How to recognize childhood obesity

Addressing Weight Problems Early to Offset Future Problems

It’s not easy to admit your child is overweight. You want to believe pudge is baby fat the child will outgrow. Or maybe you’ve come to believe extra pounds make him or her strong and healthy. But ignoring the problem won’t make it go away. And, in the long run, extra weight leads to health problems like high blood pressure, high cholesterol, heart disease, diabetes, recurring headaches, obstructive sleep apnea, and even depression.
“It’s a real problem,” says Dr. Kenny Nguyen, a pediatrician for Winter-Haven-based Bond Clinic. “The family has to know it’s real and can harm kids.” Dr. Shani-Kay T. Chambers, a pediatrician in Gessler Clinic’s Winter Haven office and Polk County medical Association member, adds, “A healthy childhood is a foundation for good health as an adult.”
To combat obesity, Dr. Nguyen recommends no fast food, no buffets, no fatty foods, plus no candy, cookies, or sugary drinks. What they should have is three meals a day and plenty of water, instead of soda. When the kids skip breakfast, they may eat three fast food hamburgers for lunch. He also discourages snacks after 7 p.m. because they turn to fat.
Dr. Nguyen recommends staying active, even if that means using a treadmill in front of the television or using a Wii Fitness tennis game. At least “with Wii Fitness, they exercise more than their thumbs,” he quips.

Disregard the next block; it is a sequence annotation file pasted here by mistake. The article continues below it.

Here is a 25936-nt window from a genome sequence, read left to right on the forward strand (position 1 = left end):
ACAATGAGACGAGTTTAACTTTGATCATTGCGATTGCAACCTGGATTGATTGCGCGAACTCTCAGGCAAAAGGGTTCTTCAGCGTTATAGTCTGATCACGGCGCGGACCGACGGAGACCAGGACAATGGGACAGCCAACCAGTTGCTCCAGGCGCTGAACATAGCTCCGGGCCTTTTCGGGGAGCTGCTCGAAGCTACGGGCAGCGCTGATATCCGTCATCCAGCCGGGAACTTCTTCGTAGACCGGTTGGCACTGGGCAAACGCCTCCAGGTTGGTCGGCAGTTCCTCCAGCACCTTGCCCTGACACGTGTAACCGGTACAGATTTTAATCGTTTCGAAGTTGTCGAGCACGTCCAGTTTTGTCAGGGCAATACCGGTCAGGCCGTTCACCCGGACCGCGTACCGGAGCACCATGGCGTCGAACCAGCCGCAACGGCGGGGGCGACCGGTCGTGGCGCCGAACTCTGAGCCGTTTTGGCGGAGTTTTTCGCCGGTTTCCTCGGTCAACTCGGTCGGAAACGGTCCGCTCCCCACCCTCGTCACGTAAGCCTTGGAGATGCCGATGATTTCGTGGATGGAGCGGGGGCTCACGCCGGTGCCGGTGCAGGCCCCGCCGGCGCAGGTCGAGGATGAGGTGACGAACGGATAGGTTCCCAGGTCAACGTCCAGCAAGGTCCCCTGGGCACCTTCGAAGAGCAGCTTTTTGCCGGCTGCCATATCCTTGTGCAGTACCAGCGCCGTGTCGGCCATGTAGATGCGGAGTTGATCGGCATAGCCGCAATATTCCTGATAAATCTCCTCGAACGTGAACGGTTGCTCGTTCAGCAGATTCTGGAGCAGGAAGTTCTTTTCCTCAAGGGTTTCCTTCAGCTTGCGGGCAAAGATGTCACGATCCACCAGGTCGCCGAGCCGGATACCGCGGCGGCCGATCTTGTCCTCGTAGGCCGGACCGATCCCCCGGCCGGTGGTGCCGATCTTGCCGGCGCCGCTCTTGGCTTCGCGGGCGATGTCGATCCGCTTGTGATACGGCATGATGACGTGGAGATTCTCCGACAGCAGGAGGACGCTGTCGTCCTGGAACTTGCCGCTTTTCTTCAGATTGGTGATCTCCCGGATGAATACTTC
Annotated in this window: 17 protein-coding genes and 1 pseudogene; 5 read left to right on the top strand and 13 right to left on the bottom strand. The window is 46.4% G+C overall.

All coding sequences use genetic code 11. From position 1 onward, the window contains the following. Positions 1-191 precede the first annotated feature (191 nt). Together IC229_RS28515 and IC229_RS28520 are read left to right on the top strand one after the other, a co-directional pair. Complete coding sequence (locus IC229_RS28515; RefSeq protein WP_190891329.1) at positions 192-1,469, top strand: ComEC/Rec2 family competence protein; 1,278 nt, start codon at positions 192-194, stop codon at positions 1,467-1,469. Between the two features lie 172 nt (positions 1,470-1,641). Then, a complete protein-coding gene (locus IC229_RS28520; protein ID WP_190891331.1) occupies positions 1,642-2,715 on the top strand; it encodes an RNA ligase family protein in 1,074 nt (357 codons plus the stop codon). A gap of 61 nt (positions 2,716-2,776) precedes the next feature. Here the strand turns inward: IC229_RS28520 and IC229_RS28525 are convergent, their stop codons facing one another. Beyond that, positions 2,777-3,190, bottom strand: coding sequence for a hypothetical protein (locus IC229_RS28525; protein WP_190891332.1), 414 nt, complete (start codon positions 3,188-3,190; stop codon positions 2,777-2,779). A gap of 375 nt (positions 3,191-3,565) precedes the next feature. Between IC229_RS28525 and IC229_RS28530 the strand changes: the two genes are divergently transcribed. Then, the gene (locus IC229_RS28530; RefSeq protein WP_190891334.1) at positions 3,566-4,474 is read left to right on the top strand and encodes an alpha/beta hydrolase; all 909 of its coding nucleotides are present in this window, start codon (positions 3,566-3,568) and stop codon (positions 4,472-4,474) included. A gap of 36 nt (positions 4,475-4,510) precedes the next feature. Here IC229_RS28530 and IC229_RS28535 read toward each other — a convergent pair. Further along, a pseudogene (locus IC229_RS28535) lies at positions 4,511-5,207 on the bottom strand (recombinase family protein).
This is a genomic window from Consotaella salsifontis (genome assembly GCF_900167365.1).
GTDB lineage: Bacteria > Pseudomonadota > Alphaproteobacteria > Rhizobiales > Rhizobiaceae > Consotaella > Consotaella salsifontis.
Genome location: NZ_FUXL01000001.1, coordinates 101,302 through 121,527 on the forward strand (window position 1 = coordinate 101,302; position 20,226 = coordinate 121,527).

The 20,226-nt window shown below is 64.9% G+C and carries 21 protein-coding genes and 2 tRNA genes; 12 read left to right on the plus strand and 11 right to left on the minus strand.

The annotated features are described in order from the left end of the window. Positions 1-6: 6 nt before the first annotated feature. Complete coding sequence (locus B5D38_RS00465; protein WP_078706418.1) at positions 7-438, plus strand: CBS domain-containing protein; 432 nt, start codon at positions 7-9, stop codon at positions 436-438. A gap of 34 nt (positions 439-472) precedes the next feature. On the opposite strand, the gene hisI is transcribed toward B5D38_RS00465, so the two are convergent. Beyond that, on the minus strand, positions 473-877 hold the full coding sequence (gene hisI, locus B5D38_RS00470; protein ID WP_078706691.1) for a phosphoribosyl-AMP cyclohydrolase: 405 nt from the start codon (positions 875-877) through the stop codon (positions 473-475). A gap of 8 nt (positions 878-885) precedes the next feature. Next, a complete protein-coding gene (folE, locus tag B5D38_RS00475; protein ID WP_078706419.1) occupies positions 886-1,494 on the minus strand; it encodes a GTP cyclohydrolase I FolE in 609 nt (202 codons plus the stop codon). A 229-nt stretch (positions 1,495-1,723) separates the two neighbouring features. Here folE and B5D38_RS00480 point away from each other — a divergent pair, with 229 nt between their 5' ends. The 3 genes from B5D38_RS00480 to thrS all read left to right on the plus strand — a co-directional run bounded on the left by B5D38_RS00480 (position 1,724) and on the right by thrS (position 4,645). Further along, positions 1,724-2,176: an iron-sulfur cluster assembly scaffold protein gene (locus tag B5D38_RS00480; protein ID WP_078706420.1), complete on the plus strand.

Dr. Chambers also recommends eliminating junk food, fast foods, and sodas. “That rule is hard for adults to follow, let alone children,” she concedes. “Fast food should be limited to once a week. Juice should be limited to one cup a day, due to its sugar content. Otherwise, have your child drink water.”
To avoid that deprived feeling, she advises moderation when children are confronted with holiday or birthday treats. “It is ok to have a piece of chocolate,” Dr. Chambers elaborates, “but it is not ok for that same child to have a chicken nugget kids meal, with french fries, soda, ice-cream, and a king size chocolate bar in the same day.”
She also recommends exercising together as a family to stay fit. “Go on family walks/runs/bike rides,” she says. “Play basketball or soccer with your children. Enroll your child in sport activities in school.”
While it’s easy to blame genetics for being overweight, it’s going to be a problem “only if you eat too much,” Dr. Nguyen observes. “If you eat the right amount of calories and you’re active, you won’t have that type of problem.”
You can learn if your child is overweight by talking about his or her weight patterns with a pediatrician. A child is diagnosed as overweight based on body mass index (BMI), calculated from weight and height, and plotted on a BMI chart. When a child reaches 85 percent, they are overweight. When they reach 95 percent, they are obese. You can calculate your child’s BMI at
If your child hasn’t reached his full height, they shouldn’t be losing weight, but slowing the gain, says Dr. Ron Williams, director of pediatric weight management at Penn State Milton S. Hershey Medical Center and Health System, Hershey, Pa. “I don’t want to cut calories, which could prevent growth,” Williams says. “You have 8 to 10 year olds who are close to their adult weight; they will grow taller and into their weight.”

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